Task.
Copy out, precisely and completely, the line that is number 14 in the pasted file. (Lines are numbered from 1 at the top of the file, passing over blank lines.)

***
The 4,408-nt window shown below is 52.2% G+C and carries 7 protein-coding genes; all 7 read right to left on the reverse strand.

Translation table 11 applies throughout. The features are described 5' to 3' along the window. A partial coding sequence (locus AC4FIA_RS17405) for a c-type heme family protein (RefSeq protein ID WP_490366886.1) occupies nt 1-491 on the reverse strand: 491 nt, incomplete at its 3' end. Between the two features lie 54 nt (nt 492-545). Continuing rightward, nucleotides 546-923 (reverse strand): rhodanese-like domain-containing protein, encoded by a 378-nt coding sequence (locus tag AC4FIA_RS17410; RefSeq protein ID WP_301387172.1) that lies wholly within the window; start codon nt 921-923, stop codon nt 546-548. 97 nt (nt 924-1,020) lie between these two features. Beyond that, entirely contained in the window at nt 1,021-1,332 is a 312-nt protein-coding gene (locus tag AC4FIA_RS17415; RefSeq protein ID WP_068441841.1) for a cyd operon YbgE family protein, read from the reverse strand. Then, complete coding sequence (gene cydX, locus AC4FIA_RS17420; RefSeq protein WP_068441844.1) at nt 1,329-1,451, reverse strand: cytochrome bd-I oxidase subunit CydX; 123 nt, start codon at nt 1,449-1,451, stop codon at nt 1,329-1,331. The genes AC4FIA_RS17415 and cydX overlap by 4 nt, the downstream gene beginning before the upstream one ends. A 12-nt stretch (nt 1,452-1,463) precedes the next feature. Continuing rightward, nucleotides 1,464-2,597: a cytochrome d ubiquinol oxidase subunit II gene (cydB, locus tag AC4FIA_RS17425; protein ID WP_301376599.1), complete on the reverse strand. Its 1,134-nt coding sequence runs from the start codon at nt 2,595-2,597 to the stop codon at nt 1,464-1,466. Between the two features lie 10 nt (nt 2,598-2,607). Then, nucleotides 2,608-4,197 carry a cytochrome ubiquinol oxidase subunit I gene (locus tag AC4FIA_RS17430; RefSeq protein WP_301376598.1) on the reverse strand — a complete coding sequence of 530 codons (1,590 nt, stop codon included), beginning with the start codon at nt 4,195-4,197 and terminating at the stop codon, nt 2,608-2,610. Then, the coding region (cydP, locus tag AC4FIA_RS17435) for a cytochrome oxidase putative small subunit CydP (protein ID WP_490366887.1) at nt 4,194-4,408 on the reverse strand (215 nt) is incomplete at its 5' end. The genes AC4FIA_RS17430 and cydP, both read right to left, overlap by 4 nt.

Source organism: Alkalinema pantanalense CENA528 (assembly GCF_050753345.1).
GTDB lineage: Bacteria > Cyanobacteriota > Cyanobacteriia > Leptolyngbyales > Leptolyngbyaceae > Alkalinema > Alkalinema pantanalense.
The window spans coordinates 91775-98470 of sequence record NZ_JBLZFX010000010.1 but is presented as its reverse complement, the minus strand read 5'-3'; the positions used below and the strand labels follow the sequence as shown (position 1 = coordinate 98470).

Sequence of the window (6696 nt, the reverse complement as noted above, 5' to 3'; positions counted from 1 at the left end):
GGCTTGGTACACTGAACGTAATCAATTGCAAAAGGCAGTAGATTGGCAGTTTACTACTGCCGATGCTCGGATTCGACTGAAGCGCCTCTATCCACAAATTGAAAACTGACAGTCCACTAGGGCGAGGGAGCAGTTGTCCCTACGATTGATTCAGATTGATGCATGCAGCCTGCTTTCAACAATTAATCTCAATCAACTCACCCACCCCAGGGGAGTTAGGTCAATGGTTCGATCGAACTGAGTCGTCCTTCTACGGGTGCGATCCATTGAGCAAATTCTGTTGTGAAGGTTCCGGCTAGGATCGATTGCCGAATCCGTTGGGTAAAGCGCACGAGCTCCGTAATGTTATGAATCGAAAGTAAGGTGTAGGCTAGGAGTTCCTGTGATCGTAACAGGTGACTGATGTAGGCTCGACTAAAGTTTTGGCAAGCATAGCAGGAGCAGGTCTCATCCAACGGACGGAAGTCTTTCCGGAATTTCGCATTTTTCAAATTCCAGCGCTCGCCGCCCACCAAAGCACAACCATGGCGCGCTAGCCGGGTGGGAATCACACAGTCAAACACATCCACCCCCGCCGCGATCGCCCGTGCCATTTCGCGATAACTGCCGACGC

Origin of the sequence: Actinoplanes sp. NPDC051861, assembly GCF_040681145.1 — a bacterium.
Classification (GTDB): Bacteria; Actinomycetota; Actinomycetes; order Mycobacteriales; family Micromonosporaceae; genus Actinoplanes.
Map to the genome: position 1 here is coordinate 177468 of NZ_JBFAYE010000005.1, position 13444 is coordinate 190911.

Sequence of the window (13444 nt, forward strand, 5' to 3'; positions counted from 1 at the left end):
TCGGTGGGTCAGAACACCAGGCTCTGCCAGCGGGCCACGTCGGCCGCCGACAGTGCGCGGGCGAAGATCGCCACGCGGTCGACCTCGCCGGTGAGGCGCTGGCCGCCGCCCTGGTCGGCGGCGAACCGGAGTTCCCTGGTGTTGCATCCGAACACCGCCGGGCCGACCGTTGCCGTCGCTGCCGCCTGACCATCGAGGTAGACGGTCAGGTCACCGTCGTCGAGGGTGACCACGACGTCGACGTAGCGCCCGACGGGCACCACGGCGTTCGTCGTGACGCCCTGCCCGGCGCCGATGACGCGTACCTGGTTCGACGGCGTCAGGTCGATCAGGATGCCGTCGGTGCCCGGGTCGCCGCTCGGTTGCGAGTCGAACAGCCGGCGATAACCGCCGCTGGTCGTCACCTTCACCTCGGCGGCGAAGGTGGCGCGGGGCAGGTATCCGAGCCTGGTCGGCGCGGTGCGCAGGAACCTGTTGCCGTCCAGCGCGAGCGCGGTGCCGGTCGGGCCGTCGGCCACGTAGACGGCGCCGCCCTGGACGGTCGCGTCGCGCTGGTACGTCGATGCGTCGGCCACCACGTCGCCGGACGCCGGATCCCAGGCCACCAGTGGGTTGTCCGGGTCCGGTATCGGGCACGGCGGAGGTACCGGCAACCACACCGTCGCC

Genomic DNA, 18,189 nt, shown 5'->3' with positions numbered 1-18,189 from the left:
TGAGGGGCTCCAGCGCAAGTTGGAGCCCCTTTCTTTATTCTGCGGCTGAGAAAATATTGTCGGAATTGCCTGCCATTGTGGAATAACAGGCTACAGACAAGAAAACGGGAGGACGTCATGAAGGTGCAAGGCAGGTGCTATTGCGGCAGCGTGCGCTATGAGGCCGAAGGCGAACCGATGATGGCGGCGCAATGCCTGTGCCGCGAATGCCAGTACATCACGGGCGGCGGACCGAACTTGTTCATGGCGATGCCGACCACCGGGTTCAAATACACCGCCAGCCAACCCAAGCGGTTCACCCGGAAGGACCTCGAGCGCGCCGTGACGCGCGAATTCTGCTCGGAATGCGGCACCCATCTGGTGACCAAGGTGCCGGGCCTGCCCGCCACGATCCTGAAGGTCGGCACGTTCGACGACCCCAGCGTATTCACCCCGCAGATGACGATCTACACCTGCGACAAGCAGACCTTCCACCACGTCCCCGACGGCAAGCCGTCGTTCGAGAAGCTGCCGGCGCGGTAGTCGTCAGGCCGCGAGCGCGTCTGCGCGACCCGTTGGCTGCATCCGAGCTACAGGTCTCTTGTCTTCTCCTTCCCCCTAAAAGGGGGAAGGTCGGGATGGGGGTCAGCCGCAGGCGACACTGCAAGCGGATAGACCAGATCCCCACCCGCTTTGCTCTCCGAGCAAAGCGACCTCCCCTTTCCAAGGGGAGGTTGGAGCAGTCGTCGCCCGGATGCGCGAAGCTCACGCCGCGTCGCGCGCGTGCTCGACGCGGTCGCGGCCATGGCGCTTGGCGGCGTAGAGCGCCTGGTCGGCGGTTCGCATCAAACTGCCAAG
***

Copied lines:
TGAGGGGCTCCAGCGCAAGTTGGAGCCCCTTTCTTTATTCTGCGGCTGAGAAAATATTGTCGGAATTGCCTGCCATTGTGGAATAACAGGCTACAGACAAGAAAACGGGAGGACGTCATGAAGGTGCAAGGCAGGTGCTATTGCGGCAGCGTGCGCTATGAGGCCGAAGGCGAACCGATGATGGCGGCGCAATGCCTGTGCCGCGAATGCCAGTACATCACGGGCGGCGGACCGAACTTGTTCATGGCGATGCCGACCACCGGGTTCAAATACACCGCCAGCCAACCCAAGCGGTTCACCCGGAAGGACCTCGAGCGCGCCGTGACGCGCGAATTCTGCTCGGAATGCGGCACCCATCTGGTGACCAAGGTGCCGGGCCTGCCCGCCACGATCCTGAAGGTCGGCACGTTCGACGACCCCAGCGTATTCACCCCGCAGATGACGATCTACACCTGCGACAAGCAGACCTTCCACCACGTCCCCGACGGCAAGCCGTCGTTCGAGAAGCTGCCGGCGCGGTAGTCGTCAGGCCGCGAGCGCGTCTGCGCGACCCGTTGGCTGCATCCGAGCTACAGGTCTCTTGTCTTCTCCTTCCCCCTAAAAGGGGGAAGGTCGGGATGGGGGTCAGCCGCAGGCGACACTGCAAGCGGATAGACCAGATCCCCACCCGCTTTGCTCTCCGAGCAAAGCGACCTCCCCTTTCCAAGGGGAGGTTGGAGCAGTCGTCGCCCGGATGCGCGAAGCTCACGCCGCGTCGCGCGCGTGCTCGACGCGGTCGCGGCCATGGCGCTTGGCGGCGTAGAGCGCCTGGTCGGCGGTTCGCATCAAACTGCCAAG